There are other passages that are brought into the article that have a bearing on the subject. Unfortunately not in the way the author presents them. The goal of using these other texts seems to be to show that the biblical mandate to love our neighbor should somehow translate into acceptance of gay marriage. I quote, “In the Christian story, the message of acceptance for all is codified. Jesus reaches out to everyone, especially those on the margins..” The author then goes on to reference Jesus speaking to the woman at the well. She is a woman who has had many husbands and even now is living with a man to whom she is not married. This is seen as evidence of “Christ’s all-encompassing love”.

Here is the heart of the problem, Christian and non-Christian alike fail to make a distinction between how we are to love others and at the same time hold to standards of behavior that people fail to live up to. Many Christians want to hold to a standard of behavior when it comes to sin, including homosexuality, but they fail to live up to the standard given by Jesus to love our neighbor as ourselves. Many others want to simply accept and love people just as they are and not expect any adherence to a life that tries to live with some measure of holiness. I have three sons. I love each of them deeply, but if one of them lies, or steals, or fails to show compassion to another person, I don’t ignore the behavior in some twisted demonstration of love. Instead as a sign of my love for them I go to them and with all the grace and mercy I can muster, I tell them what they should do and how they should change, repent, for Jesus.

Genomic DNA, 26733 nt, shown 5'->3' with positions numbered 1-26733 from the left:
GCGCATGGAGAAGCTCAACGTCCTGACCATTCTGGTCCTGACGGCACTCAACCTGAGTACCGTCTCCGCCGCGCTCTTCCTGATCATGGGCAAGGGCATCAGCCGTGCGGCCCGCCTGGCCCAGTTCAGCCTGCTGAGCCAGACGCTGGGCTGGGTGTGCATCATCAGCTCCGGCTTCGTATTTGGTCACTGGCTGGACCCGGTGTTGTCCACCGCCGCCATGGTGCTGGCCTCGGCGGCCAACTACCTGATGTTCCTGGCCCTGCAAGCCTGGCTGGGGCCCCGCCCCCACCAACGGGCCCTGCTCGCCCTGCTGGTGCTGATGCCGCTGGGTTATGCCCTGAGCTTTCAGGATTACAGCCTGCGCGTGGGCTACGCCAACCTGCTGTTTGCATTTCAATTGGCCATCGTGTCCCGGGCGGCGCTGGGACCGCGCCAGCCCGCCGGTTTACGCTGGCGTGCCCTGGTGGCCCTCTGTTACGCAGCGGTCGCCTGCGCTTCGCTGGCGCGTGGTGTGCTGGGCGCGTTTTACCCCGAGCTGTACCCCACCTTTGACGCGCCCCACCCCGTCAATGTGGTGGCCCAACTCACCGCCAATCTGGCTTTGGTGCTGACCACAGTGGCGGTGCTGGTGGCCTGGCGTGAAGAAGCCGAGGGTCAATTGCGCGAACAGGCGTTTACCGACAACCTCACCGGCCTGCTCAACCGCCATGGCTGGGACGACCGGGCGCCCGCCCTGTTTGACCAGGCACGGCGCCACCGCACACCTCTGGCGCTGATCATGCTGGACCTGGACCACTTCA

The article rightly calls on us to show the love of Christ to everyone. The provocative Christian life is one that does just that. We are all in the same boat in that we are sinners in need of the grace and mercy and love of God. If you are a Christian you first experienced that grace, mercy, and love in another person whom God was working through. You must, absolutely must be willing to pass that on to others. Our churches should be filled with homosexuals, adulterers, thieves, liars and cheats. Actually they already are; it’s us. Maybe if we were a little more willing to admit our own sin we would be able to be more loving to other sinners and they would want to be around us. You see we will not change the world by being holier-than-thou and spouting slogans or protesting lifestyles. We will help change the world by fulfilling the command Jesus gave us to love God with all our heart, mind, soul, and strength and love our neighbor as ourselves.